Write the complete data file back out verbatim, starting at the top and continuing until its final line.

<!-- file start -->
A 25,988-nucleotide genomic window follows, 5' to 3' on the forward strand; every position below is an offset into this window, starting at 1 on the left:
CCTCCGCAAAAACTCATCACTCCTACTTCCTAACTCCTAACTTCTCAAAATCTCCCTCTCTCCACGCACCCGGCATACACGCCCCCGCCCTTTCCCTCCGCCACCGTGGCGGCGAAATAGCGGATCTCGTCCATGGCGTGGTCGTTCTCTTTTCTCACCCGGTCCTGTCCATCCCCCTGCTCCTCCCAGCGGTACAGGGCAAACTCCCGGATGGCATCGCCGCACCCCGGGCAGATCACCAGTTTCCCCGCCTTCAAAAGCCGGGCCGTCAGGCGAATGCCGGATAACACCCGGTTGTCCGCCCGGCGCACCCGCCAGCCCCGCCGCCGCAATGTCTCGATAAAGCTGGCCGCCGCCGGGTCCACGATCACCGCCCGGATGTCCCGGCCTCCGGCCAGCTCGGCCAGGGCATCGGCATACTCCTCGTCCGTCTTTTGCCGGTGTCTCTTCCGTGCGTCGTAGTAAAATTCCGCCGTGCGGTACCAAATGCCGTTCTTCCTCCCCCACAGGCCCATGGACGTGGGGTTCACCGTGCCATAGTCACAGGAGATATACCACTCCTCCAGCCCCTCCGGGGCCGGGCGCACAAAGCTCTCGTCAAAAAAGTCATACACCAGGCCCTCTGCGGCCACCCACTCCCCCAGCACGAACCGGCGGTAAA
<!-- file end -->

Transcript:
A 25,988-nucleotide genomic window follows, 5' to 3' on the forward strand; every position below is an offset into this window, starting at 1 on the left:
CCTCCGCAAAAACTCATCACTCCTACTTCCTAACTCCTAACTTCTCAAAATCTCCCTCTCTCCACGCACCCGGCATACACGCCCCCGCCCTTTCCCTCCGCCACCGTGGCGGCGAAATAGCGGATCTCGTCCATGGCGTGGTCGTTCTCTTTTCTCACCCGGTCCTGTCCATCCCCCTGCTCCTCCCAGCGGTACAGGGCAAACTCCCGGATGGCATCGCCGCACCCCGGGCAGATCACCAGTTTCCCCGCCTTCAAAAGCCGGGCCGTCAGGCGAATGCCGGATAACACCCGGTTGTCCGCCCGGCGCACCCGCCAGCCCCGCCGCCGCAATGTCTCGATAAAGCTGGCCGCCGCCGGGTCCACGATCACCGCCCGGATGTCCCGGCCTCCGGCCAGCTCGGCCAGGGCATCGGCATACTCCTCGTCCGTCTTTTGCCGGTGTCTCTTCCGTGCGTCGTAGTAAAATTCCGCCGTGCGGTACCAAATGCCGTTCTTCCTCCCCCACAGGCCCATGGACGTGGGGTTCACCGTGCCATAGTCACAGGAGATATACCACTCCTCCAGCCCCTCCGGGGCCGGGCGCACAAAGCTCTCGTCAAAAAAGTCATACACCAGGCCCTCTGCGGCCACCCACTCCCCCAGCACGAACCGGCGGTAAA